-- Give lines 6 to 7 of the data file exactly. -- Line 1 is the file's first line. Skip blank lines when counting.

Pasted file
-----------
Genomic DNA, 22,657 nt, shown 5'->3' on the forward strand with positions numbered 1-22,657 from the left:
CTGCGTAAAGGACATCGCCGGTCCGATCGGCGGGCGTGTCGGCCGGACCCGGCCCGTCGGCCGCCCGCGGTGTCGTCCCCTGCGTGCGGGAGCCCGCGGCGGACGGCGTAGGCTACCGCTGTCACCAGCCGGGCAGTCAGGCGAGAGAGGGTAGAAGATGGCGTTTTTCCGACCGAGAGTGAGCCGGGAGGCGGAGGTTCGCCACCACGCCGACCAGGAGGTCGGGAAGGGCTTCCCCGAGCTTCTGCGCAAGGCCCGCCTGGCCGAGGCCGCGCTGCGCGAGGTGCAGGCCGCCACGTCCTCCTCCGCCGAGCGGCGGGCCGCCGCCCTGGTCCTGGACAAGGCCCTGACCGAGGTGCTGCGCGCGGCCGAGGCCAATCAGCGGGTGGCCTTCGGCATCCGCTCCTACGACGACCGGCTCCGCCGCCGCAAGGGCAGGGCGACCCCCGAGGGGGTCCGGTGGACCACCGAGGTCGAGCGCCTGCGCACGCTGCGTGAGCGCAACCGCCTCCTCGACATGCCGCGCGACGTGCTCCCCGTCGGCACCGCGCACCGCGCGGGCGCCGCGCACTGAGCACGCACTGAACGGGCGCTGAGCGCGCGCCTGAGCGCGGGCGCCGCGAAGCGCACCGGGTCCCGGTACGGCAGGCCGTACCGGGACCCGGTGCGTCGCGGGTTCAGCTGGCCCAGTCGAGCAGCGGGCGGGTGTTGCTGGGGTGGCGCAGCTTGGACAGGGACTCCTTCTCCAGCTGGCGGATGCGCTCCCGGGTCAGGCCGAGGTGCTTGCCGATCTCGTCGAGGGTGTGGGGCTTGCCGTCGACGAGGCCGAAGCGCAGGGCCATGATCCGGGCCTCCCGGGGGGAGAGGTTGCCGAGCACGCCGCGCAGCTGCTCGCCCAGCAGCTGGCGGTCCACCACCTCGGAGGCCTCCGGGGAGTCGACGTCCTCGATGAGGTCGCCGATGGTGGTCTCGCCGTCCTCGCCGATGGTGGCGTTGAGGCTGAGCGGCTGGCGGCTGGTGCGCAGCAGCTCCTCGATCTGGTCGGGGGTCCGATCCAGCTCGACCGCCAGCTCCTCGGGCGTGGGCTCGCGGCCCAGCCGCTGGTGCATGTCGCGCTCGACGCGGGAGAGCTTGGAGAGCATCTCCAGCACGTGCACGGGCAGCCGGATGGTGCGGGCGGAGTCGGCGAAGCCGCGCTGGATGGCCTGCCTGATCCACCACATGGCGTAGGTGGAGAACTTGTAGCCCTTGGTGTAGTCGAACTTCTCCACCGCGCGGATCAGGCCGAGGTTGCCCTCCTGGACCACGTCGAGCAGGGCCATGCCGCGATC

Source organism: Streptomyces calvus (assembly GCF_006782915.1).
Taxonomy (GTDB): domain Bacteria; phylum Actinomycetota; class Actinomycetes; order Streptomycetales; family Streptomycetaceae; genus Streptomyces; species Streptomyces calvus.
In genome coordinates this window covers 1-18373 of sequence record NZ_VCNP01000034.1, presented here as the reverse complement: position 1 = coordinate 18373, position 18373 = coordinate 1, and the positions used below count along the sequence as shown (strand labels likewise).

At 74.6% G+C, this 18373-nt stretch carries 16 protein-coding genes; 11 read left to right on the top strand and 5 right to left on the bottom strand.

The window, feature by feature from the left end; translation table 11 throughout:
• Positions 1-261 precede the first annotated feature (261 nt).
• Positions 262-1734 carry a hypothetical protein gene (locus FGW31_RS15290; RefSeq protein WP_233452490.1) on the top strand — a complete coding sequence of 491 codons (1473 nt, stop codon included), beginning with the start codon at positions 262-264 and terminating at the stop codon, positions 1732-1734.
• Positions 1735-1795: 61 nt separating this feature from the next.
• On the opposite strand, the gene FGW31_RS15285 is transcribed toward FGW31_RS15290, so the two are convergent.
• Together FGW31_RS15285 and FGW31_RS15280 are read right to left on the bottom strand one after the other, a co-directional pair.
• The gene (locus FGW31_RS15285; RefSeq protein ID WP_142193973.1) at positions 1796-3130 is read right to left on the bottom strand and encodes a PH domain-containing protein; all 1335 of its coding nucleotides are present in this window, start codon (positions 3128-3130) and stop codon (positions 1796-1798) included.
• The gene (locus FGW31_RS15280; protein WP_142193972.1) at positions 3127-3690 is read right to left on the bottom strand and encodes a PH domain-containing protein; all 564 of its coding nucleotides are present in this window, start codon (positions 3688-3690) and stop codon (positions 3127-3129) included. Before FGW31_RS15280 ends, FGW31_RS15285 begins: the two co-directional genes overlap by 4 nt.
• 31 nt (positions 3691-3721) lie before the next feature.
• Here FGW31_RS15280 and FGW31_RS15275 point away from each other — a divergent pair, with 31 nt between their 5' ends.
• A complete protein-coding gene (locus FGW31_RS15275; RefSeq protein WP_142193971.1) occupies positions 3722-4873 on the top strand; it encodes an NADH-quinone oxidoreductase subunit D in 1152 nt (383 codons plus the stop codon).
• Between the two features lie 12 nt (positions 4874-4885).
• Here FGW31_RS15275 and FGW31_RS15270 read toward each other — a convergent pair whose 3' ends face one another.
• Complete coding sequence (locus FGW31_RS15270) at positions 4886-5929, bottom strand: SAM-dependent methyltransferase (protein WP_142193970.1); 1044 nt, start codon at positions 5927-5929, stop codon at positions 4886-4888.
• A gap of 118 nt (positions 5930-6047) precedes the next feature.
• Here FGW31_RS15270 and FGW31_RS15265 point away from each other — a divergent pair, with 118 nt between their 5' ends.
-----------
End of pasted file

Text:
At 74.6% G+C, this 18373-nt stretch carries 16 protein-coding genes; 11 read left to right on the top strand and 5 right to left on the bottom strand.

The window, feature by feature from the left end; translation table 11 throughout: